Developing a Digitization Center at the General Archives of Puerto Rico,
Hilda Teresa Ayala-Gonzalez, Instituto de Cultura Puertorriqueña
Abstract: In 2019, following recommendations provided by a damage assessment report, the General Archives of Puerto Rico secured a special assignment from the government to develop a pilot project for the creation of a digitization center. Basic equipment was acquired, standards were selected, areas were prepared, and personnel was trained. The pilot project commenced February 11, 2020, and a month later, on March 13th, the lock down began. During this month of work, many issues arose that prompted an opportunity to evaluate what was implemented and sought for further funding. This presentation shares the challenges and successes experienced by the creation of our digitization center, under economical constraints and uncertain times.


Collaborative Partnerships and A Lot of DIY,
Elizabeth Chiang, George Eastman Museum
Abstract: The George Eastman Museum studio is responsible for the digitization of the various collections held by the museum. Objects that come through the studio include photographic prints (19th century to today), albums and bound volumes, cased photographic objects (daguerreotypes, ambrotypes, tintypes), cameras and technology (lenses, cinema cameras, ephemera, etc), and transparencies (including the Colorama working negatives, glass plate negatives, and 35mm film and slides). As a small not-for-profit institution, our budget for new gear is limited, but we are able to maintain consistent and high levels of digitization standards by seeking out collaborative partnerships and a lot of DIY! We are in the midst of an ongoing collaboration with the Rochester Institute of Technology to streamline our copy stand workspace by developing a circular fast capture system wherein multiple objects can be staged and moved under the camera in succession. As of this year, the project is ongoing and will hopefully conclude in 2021. Phase one of the project resulted in the automation of the copy stand column and a set of custom scripts for cropping and batch renaming.

Sharp, Accurate, Beautiful: Fine Art Digitization without Breaking the Bank!, Christopher Campbell, artist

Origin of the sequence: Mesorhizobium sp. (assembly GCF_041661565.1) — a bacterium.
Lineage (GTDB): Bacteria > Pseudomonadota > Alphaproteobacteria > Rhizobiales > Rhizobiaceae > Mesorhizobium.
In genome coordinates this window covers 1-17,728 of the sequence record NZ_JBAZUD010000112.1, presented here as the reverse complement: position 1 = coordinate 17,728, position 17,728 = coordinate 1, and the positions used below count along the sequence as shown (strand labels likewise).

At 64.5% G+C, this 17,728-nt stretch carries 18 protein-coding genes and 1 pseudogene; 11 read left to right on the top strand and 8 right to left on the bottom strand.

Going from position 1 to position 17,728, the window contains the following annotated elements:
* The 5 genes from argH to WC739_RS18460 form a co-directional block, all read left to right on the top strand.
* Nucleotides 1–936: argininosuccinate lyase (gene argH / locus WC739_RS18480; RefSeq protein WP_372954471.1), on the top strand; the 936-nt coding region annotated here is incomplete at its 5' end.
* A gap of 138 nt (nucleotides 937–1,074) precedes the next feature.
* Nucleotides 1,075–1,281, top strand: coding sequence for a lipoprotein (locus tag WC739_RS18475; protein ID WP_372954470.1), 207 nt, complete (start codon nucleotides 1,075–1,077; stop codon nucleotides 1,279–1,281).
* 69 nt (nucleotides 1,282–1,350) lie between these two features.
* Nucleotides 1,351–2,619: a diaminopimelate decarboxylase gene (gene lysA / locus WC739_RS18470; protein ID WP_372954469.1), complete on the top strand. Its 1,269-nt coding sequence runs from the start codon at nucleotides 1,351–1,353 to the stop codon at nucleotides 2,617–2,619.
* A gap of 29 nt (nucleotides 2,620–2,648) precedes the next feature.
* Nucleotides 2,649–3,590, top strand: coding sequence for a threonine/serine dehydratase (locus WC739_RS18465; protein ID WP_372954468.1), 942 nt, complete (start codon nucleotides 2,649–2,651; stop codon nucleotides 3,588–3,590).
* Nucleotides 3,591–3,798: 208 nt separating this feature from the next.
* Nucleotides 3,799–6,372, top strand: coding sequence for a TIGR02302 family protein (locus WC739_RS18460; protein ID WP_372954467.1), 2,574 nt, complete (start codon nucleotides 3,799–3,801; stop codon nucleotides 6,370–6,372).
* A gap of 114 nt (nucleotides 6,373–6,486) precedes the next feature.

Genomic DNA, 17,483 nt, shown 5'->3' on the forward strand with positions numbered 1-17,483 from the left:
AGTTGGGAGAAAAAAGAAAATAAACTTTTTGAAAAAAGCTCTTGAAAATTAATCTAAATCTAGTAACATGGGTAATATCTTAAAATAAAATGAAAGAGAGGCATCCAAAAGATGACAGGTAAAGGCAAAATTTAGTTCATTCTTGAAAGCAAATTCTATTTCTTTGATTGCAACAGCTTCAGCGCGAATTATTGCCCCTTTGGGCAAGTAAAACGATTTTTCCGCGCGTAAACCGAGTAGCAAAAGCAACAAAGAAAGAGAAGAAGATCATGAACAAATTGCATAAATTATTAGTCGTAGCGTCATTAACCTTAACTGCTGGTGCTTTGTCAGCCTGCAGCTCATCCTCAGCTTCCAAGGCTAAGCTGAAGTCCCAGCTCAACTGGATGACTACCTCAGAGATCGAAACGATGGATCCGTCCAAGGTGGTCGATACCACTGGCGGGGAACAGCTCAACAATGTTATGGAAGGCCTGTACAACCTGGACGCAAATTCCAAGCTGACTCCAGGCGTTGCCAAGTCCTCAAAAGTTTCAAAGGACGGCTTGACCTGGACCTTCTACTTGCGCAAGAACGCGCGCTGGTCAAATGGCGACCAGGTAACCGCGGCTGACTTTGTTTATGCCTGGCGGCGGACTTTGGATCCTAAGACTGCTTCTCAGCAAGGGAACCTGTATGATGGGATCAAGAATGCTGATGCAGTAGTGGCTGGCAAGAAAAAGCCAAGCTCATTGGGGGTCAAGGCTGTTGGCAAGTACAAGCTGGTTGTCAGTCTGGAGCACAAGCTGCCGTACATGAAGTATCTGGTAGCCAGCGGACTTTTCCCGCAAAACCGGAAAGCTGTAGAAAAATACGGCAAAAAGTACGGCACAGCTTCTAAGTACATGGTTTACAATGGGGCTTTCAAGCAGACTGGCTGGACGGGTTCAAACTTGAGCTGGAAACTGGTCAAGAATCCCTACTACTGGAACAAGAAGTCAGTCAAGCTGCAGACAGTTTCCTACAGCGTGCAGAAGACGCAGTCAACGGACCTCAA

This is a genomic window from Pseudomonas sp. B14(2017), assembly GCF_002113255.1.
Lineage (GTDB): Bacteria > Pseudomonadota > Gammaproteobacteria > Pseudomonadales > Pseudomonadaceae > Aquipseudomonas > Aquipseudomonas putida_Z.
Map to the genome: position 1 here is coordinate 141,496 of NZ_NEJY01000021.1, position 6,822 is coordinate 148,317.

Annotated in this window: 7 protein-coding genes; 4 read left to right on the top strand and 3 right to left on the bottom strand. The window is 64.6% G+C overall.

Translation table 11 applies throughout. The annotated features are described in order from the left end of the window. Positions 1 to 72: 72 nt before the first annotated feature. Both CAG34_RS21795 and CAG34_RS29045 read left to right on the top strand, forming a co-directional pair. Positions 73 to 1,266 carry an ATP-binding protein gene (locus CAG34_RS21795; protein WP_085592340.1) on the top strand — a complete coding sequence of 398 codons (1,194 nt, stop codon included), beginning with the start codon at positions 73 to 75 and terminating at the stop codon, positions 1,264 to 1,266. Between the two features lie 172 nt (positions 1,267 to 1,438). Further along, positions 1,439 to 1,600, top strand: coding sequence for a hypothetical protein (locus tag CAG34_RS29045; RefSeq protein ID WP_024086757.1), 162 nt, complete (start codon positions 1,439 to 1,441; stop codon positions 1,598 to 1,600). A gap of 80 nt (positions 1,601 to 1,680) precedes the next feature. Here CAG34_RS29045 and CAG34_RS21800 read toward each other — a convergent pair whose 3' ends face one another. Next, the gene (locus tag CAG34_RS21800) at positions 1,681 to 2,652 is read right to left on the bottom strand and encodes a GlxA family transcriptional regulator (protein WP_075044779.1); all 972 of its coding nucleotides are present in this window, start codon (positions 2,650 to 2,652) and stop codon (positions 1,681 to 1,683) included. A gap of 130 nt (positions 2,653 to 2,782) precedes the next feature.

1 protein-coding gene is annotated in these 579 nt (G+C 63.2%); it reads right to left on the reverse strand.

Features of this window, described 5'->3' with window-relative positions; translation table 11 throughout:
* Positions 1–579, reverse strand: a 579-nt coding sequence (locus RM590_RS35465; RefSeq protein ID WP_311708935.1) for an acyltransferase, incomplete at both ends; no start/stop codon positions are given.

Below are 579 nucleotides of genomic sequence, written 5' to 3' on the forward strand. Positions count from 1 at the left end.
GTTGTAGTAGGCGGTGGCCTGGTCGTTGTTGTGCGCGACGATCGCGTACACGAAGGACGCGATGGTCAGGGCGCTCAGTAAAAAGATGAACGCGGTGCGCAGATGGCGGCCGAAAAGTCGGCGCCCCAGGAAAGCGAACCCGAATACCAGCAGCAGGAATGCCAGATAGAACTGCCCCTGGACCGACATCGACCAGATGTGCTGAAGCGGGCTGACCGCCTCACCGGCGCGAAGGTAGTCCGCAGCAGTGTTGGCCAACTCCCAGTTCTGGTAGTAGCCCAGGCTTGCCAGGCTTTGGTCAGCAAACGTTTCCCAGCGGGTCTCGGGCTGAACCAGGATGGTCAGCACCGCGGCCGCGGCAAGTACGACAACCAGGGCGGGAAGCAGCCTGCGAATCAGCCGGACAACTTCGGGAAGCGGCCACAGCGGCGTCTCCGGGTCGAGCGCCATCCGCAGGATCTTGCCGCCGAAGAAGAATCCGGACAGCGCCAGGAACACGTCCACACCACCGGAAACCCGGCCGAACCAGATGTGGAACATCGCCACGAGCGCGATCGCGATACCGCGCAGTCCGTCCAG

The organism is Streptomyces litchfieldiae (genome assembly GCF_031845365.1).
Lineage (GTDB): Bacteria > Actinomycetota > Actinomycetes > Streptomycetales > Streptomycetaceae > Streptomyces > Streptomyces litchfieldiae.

Abstract: With sufficient knowledge, the quality with which cultural heritage materials can be digitized need not be constrained by limited resources. I am a successful practicing artist with a deep interest in photography, and over the years have assembled — with a limited budget — a set of equipment and procedures that allows me to digitize drawings and paintings at a level comparable to a major institution (FADGI 3–4 star). Components include a 96" copy stand I built from standard aluminum extrusions (80/20), Sony sensors (a7R III, Phase One IQ3 100MP Trichromatic), Zeiss and Rodenstock lenses, color-constant flashes (Einstein E640), and my own object-level targets. Critical workflow details include optimal exposure via RawDigger, superb color profiles from basICColor input pro 6, and image processing and file management (worklist numbering, keywording, cataloging) via Adobe Lightroom (160K images).

FADGI Stars From The Basement, Tom Rieger, Library of Congress
Abstract: My day job involves working with some of the most sophisticated digitization equipment in the world, but once the work-day is done, I am as resource constrained as everyone else.  Over the years I’ve worked out ways to get FADGI Three Star results using a collection of inexpensive, obsolete, re-purposed, or home made tools.  In this short presentation, I’ll share a few of my best discoveries!


MEETING CHAIR:
David Wyble, Avian Rochester, LLC.


  DISTRIBUTED DIGITIZATION: WHEN ALL THE WORK CAN'T BE DONE IN-HOUSE

13 OCTOBER 2020 

TALKS  / SPEAKERS

Smithsonian Mass Digitization Work Safe Initiative for COVID-19 and the Future, Jeanine Nault, Smithsonian Institution
Abstract: The Smithsonian Digitization Program Office (DPO) Mass Digitization team is responsible for integrating mass digitization into the core functions of the Smithsonian, using a sustained, high throughput, high quality, cost-efficient, end-to-end digitization approach. “Mass digitization” as we practice it, pertains to digitizing a large number of archival or museum collection items while also maintaining a high level of object care, safety, and image quality, which we do through a three-step workflow approach that we have piloted, refined, and proven successful, digitizing over 3 million Smithsonian collection items since 2015.